Degree Type

Dissertation

Date of Award

2000

Degree Name

Doctor of Philosophy

Department

Chemistry

First Advisor

Marc D. Porter

Abstract

This work describes several research efforts that lie at the new interfaces between analytical chemistry and other disciplines, namely materials science and biology. In the materials science realm, the search for new materials that may have useful or unique chromatographic properties motivated the synthesis and characterization of electrically conductive sol-gels. In the biology realm, the search for new surface fabrication schemes that would permit or even improve the detection of specific biological reactions motivated the design of miniaturized biological arrays. Collectively, this work represents some of analytical chemistry's newest forays into these disciplines;This dissertation is divided into six chapters. Chapter 1 is an introductory chapter that provides background information pertinent to several key aspects of the work contained in this dissertation. Chapter 2 describes the synthesis and characterization of electrically conductive sol-gels derived from the acid-catalyzed hydrolysis of a vanadium alkoxide. Specifically, this chapter describes our attempts to increase the conductivity of vanadium sol-gels by optimizing the acidic and drying conditions used during synthesis. Chapter 3 reports the construction of novel antigenic immunosensing platforms of increased epitope density using Fab'-SH antibody fragments on gold. Here, X-ray photoelectron spectroscopy (XPS), thin-layer cell (TLC) and confocal fluorescence spectroscopies, and scanning force microscopy (SFM) are employed to characterize the fragment-substrate interaction, to quantify epitope density, and to demonstrate fragment viability and specificity. Chapter 4 presents a novel method for creating and interrogating double-stranded DNA (dsDNA) microarrays suitable for screening protein:dsDNA interactions. Using the restriction enzyme ECoR1, we demonstrate the ability of the atomic force microscope (AFM) to detect changes in topography that result from the enzymatic cleavage of dsDNA microarrays containing the correct recognition sequence. Chapter 5 explores more fully the microarray fabrication process described in Chapter 4. Specifically, experiments characterizing the effect of deposition conditions on oligonucleotide topography and as well as those that describe array density optimization are presented. Chapter 6 presents general conclusions from the work recorded in this dissertation and speculates on its extension.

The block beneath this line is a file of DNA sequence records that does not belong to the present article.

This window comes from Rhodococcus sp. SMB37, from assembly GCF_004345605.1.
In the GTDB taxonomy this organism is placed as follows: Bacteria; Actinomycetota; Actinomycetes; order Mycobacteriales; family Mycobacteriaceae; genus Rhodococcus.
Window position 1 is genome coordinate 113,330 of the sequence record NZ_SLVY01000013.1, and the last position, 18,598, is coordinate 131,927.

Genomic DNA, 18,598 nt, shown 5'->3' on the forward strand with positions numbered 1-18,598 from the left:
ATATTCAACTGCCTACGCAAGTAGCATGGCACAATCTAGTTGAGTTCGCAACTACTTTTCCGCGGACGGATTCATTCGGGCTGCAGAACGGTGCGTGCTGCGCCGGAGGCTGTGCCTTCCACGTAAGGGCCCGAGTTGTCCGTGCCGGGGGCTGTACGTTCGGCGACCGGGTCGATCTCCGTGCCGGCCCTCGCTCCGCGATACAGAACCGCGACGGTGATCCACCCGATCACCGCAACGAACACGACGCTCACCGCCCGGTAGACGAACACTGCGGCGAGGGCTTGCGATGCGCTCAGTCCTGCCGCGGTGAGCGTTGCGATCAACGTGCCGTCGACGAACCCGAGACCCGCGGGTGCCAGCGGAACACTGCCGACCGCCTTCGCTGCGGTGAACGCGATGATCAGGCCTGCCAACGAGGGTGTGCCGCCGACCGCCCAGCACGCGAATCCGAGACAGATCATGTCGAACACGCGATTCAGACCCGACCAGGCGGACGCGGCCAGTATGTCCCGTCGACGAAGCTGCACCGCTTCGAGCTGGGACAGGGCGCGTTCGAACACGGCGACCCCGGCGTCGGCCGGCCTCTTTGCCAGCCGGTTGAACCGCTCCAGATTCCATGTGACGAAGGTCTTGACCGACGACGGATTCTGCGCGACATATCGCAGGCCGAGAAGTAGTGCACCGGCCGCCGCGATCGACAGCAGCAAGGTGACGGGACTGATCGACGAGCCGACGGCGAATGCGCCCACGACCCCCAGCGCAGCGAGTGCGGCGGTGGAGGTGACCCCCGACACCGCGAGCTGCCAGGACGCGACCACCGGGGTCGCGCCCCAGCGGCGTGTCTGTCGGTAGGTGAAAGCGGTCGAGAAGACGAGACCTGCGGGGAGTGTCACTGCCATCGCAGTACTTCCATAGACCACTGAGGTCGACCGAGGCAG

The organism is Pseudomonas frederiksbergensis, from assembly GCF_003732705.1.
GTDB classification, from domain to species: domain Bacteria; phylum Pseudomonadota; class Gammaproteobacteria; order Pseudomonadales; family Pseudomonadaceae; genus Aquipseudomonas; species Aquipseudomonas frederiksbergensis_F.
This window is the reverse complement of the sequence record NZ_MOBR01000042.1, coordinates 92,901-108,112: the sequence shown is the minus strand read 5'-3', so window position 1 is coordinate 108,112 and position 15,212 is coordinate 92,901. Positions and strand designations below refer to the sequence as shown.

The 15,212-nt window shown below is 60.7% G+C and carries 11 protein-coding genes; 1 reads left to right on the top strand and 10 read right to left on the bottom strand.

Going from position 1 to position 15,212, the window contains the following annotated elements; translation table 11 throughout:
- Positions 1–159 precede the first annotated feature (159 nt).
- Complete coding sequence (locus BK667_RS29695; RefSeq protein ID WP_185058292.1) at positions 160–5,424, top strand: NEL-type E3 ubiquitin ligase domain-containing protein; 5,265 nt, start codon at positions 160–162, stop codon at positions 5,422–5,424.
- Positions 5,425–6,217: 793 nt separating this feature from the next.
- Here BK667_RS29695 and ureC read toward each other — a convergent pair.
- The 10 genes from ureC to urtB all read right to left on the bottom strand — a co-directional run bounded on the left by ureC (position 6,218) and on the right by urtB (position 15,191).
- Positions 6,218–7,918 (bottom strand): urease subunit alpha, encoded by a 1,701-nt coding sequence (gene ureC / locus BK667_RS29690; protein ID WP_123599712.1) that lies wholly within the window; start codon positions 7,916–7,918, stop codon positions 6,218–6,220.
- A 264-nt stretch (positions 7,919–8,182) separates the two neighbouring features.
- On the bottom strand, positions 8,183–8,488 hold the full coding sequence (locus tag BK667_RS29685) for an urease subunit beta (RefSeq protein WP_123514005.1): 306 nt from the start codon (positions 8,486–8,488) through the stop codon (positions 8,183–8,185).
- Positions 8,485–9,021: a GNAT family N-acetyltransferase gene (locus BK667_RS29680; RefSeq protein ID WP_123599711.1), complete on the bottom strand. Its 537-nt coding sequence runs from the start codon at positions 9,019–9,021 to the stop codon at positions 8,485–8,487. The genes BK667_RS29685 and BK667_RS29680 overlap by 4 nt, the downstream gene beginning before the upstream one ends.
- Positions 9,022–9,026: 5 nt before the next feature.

DOI

https://doi.org/10.31274/rtd-180813-13576

Publisher

Digital Repository @ Iowa State University, http://lib.dr.iastate.edu/

Copyright Owner

Janese Christine O'Brien

Language

en

Proquest ID

AAI9977381

File Format

application/pdf

File Size

119 pages

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